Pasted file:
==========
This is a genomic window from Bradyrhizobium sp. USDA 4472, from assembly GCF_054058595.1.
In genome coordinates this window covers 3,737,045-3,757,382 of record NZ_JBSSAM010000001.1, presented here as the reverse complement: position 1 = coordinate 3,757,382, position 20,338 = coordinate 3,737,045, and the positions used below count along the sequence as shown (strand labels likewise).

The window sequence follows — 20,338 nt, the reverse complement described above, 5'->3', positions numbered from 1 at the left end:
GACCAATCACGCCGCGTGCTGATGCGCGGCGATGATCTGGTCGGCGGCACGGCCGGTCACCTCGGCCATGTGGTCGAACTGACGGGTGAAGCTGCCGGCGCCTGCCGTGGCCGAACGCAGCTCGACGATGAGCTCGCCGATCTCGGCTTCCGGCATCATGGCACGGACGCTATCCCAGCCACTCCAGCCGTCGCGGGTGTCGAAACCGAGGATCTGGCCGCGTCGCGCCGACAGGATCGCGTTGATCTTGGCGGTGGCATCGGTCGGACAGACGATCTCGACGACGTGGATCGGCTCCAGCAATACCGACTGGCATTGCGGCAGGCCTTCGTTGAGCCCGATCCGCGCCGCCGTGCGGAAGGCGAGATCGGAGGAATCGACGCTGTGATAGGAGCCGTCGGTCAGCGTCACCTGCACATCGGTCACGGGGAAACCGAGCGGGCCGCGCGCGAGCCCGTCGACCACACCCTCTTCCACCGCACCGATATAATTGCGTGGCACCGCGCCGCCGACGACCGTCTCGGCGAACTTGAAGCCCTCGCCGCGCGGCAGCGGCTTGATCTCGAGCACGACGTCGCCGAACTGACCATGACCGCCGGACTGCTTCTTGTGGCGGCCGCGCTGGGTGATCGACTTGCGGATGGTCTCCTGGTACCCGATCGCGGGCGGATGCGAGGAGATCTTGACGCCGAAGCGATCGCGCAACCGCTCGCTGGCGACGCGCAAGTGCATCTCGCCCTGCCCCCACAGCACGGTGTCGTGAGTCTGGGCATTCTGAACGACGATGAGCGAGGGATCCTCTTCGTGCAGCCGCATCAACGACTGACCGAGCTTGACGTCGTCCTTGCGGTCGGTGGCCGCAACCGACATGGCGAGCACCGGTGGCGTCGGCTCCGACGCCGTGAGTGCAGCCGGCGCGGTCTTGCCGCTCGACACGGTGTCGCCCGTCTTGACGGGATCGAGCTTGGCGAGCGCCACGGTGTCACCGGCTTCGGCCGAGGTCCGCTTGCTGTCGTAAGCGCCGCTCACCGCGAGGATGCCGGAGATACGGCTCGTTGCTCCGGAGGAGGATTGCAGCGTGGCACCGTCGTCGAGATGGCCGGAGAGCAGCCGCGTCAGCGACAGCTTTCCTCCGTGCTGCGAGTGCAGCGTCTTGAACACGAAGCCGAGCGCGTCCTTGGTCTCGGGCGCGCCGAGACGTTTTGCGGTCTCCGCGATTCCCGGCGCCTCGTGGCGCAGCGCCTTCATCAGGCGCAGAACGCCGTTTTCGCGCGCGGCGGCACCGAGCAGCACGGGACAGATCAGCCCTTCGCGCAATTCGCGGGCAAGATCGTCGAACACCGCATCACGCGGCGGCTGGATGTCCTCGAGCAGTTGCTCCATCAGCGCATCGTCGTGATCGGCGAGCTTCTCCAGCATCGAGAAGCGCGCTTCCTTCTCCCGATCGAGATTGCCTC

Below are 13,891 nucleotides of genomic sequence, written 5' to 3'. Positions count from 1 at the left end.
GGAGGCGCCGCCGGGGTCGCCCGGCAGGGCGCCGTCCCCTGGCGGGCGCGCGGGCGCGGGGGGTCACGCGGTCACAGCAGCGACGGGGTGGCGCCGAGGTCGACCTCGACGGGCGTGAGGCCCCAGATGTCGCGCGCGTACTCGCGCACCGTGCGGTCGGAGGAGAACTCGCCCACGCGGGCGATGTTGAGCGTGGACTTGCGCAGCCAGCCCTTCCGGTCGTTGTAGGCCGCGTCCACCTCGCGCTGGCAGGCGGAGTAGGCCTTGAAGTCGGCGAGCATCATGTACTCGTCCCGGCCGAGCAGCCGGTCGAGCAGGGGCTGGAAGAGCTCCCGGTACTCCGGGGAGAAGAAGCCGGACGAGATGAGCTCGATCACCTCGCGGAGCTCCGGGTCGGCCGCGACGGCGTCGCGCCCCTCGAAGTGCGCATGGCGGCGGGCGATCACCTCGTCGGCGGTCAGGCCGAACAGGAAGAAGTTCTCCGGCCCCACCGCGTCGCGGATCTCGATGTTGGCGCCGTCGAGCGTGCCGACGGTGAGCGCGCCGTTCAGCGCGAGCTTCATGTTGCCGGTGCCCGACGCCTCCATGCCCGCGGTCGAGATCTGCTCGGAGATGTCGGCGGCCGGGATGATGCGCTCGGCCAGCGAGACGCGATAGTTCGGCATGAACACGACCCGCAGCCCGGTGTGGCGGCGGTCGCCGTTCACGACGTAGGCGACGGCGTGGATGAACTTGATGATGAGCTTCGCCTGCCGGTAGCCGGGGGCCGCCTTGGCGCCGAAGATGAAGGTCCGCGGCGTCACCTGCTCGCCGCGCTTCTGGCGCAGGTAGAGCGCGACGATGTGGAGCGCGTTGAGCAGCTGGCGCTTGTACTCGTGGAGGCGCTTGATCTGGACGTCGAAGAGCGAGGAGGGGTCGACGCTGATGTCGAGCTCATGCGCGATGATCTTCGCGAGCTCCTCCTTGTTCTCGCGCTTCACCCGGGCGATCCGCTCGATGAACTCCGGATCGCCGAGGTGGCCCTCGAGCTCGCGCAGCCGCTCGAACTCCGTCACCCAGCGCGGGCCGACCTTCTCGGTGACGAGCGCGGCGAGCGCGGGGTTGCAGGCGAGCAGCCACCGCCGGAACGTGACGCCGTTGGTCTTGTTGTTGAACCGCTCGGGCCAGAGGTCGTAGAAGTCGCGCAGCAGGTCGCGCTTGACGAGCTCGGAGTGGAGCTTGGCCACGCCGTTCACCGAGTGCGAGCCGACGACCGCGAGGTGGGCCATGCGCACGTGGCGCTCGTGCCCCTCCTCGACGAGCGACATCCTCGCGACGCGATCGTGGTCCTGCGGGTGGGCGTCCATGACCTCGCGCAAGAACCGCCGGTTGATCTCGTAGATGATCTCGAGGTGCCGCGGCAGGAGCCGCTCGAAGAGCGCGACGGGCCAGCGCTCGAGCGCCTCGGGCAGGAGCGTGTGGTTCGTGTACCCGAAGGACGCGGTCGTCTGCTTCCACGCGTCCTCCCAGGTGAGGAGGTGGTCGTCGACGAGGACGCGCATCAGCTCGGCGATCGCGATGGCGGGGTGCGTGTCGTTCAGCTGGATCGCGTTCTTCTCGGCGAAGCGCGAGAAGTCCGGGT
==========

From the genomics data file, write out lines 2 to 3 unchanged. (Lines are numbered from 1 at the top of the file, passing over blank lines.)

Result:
In genome coordinates this window covers 3,737,045-3,757,382 of record NZ_JBSSAM010000001.1, presented here as the reverse complement: position 1 = coordinate 3,757,382, position 20,338 = coordinate 3,737,045, and the positions used below count along the sequence as shown (strand labels likewise).

The window sequence follows — 20,338 nt, the reverse complement described above, 5'->3', positions numbered from 1 at the left end: